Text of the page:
Saturday, November 27, 2010

Picasso Visits Zurich, Again

The Picassos with Swiss artist Gottard Schuh outside the Hotel Baur au Lac
Last weekend I visited the current exhibition at the Zurich Kunsthaus, entitled simply, Picasso. It will surely prove to be unique for the 21st century, for it was co-curated by none other than Pablo Picasso. That’s right, the Pablo Picasso. No, I’m not crazy and yes, I know he is long dead.

In 1932 the Kunsthaus became the first ever museum to host a Picasso retrospective. Museums were supposed to exhibit the works of established dead artists, not of living artists like Picasso, who was 50 at the time, and clearly much alive. The Kunsthaus, very much at the cutting edge, went one step further and asked Picasso to curate the exhibition himself. He selected over 200 paintings; so many, that the Kunsthaus had to temporarily remove its permanent collection.

Picasso arrived in Zurich with his wife, the former Russian dancer from Sergei Diaghlev’s Ballet Russes, Olga Khokhlova, and their son Paolo and they checked in at the very plush Baur au Lac, then, as now, one of the world’s greatest hotels. They had, to all intents and purposes, the appearance of a good bourgeois family: Olga enjoyed the shopping on the Bahnhofstrasse; ten year old Paolo was bored; they went sailing on the lake and enjoyed the beautiful September sunshine; they enjoyed a meal of boiled ham in the beautiful Belvoir restaurant. But Picasso was a regular attendee at the balls and fancy dress parties of Europe’s old aristocracy, a fixture in the Parisian café society of Jean Cocteau and Coco Chanel, a man who slept with nearly every woman who took his fancy and, furthermore, a persistent frequenter of brothels. He had recently fallen in love and had began a secret affair to sleep with his 17 year old model Marie-Therese Walter. But being a good catholic, Picasso refused to contemplate a divorce.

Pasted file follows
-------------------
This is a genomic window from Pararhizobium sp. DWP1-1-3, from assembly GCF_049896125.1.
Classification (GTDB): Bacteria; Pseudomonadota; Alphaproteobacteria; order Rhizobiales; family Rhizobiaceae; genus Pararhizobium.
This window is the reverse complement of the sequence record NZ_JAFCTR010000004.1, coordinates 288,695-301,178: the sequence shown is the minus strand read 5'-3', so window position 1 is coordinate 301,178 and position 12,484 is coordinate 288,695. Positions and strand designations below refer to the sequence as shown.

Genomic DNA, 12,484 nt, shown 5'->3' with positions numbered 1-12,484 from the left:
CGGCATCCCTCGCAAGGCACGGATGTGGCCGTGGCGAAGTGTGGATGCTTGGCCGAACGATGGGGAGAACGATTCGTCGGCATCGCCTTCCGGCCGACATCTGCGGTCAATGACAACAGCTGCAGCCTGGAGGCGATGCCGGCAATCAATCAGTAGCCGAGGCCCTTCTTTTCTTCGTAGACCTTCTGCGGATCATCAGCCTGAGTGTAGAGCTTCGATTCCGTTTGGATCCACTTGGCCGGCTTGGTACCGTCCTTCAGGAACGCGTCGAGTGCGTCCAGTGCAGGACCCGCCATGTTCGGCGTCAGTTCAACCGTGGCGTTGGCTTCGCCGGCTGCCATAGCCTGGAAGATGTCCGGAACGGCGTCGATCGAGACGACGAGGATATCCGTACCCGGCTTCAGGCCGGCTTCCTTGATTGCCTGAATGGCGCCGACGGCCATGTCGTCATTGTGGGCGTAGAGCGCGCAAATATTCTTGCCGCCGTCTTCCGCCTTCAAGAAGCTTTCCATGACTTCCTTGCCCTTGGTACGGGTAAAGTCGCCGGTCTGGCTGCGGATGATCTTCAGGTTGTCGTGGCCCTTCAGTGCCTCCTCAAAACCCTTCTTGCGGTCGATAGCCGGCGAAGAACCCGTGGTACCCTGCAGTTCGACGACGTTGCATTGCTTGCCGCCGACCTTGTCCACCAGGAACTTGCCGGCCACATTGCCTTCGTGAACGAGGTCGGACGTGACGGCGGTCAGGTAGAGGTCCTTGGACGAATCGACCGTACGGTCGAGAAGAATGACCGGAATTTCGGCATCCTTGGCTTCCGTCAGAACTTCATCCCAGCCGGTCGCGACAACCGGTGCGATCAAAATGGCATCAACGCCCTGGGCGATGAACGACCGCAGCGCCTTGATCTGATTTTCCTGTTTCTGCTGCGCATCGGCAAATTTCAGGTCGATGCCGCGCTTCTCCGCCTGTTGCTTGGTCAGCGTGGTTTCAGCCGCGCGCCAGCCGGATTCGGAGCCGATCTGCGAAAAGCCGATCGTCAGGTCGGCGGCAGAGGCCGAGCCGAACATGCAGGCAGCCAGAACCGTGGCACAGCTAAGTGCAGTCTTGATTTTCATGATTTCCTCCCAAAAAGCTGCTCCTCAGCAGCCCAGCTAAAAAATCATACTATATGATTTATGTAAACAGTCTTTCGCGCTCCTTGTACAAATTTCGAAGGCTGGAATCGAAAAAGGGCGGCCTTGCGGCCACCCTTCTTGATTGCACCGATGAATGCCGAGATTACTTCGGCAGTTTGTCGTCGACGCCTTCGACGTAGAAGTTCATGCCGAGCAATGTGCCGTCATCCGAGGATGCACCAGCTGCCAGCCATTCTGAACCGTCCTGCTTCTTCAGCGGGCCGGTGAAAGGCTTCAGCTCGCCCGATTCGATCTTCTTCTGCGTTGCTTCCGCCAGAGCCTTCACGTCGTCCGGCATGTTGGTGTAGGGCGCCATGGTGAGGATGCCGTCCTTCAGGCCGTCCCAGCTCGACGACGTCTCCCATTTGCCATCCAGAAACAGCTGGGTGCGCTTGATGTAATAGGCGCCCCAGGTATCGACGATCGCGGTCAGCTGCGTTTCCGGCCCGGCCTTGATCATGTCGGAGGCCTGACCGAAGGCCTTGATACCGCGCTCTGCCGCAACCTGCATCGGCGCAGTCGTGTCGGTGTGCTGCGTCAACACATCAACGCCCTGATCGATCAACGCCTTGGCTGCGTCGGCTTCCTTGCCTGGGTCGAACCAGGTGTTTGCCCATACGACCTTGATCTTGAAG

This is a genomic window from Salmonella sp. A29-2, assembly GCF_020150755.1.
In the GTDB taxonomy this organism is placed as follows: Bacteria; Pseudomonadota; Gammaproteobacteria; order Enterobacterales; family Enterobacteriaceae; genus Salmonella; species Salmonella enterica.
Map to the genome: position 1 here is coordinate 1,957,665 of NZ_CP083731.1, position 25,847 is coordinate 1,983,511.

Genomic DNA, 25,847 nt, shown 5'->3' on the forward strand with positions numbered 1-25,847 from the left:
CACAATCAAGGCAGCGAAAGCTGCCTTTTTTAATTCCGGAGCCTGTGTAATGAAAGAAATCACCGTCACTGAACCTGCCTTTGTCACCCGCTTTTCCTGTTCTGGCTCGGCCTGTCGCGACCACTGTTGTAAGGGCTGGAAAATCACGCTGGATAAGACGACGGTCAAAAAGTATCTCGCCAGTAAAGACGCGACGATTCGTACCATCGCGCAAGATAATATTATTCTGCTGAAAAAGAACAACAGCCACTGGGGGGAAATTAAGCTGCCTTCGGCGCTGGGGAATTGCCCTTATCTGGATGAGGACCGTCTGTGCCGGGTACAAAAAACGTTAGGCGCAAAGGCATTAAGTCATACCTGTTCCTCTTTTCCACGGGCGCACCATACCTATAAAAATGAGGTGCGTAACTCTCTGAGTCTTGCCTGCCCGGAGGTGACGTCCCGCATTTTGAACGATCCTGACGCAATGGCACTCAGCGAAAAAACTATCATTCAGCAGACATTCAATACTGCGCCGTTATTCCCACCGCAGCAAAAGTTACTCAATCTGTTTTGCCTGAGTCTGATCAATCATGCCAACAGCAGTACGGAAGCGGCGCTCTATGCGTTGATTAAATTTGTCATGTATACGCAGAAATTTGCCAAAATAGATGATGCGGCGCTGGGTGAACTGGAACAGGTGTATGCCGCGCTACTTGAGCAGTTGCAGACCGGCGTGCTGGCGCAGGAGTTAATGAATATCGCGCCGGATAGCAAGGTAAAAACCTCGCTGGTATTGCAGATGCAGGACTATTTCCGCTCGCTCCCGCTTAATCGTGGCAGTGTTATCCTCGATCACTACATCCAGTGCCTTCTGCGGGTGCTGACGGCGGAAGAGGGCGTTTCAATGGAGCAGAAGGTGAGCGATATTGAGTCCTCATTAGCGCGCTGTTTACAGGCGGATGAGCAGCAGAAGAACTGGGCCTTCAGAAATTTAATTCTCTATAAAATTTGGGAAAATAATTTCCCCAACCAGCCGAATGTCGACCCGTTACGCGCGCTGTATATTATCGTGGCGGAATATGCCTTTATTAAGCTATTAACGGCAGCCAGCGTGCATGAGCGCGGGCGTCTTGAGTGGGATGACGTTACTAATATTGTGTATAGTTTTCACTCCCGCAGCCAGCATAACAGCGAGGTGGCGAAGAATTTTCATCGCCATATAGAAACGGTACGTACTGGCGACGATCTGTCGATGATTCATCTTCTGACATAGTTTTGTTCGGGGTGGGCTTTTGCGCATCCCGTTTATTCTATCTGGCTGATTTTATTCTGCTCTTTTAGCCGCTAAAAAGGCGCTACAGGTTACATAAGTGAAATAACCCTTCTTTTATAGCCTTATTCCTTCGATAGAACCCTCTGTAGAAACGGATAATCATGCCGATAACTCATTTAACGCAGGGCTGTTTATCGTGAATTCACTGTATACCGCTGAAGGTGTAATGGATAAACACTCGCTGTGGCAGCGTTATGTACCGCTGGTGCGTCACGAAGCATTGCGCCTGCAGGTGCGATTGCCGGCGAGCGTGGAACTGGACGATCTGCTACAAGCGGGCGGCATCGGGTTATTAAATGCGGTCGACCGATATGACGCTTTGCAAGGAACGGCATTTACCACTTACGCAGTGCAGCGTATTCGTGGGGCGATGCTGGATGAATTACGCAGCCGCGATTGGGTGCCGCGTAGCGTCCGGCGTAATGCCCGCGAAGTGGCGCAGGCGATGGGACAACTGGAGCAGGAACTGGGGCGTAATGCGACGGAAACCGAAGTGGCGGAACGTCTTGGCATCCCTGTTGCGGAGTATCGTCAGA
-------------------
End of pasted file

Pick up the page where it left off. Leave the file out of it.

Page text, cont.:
Head of Sleeping Woman
Sometimes an exhibition makes history, instead of simply recording it. This one certainly did. Some of the paintings were still belonging to Picasso and were for sale, but in the oppressive economic climate of the time this aspect of the project was, unsurprisingly, a disappointment; only one painting was sold – to the Kunsthaus itself. Regarding the other works, the Kunstmusem had acquiesed in Picasso’s choices and managed to borrow from the various collectors those works that were in private hands, arranging transportation and security, insurance and the safe return of all works to the owners. Two catalogues were published including a number of interpretive essays and a series of reading by a number of experts was arranged. The press was well informed ahead of time and the opening was well attended and widely reported across the continent. The left-wing press complained of wasting funds on decadent art in a time of public economic hardship. The local psychoanalyst and self-styled oracle Carl Gustav Jung, visiting the exhibition proclaimed the works to be an indication of schizophrenia and condemned all of modern art. (He had previously condemned James Joyce’s novel Ulysses.) Despite Jung’s judgement, or maybe because of it, the number of visitors to the exhibition broke all records. The Kunsthaus had taken a risk, had done something that no museum had ever done before, and though it wasn’t immediately apparent, it had created a new trend. In New York and Paris, London and Amsterdam, museums began to exhibit the works of major contemporary artists, accompanied with a grand opening, press releases, catalogues, and readings. Zurich’s Kunsthaus had shown the way.

Visitors at the exhibition Picasso